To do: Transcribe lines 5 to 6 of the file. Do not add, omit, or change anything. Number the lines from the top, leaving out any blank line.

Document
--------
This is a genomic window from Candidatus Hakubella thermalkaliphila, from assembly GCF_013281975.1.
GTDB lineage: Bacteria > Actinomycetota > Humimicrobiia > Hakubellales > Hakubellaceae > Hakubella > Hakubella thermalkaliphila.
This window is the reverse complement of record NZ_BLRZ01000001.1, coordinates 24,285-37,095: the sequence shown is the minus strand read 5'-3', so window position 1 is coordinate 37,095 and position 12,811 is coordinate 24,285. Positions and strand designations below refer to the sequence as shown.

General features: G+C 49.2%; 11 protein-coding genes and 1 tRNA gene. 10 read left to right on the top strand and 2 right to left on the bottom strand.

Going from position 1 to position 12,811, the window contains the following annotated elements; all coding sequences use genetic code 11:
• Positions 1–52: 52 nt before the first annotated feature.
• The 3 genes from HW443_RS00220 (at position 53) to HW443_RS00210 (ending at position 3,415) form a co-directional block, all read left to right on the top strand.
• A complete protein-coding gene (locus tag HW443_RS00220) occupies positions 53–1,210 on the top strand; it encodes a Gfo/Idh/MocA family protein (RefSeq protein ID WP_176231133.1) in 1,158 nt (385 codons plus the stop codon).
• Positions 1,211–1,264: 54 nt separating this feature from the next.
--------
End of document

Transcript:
Going from position 1 to position 12,811, the window contains the following annotated elements; all coding sequences use genetic code 11:
• Positions 1–52: 52 nt before the first annotated feature.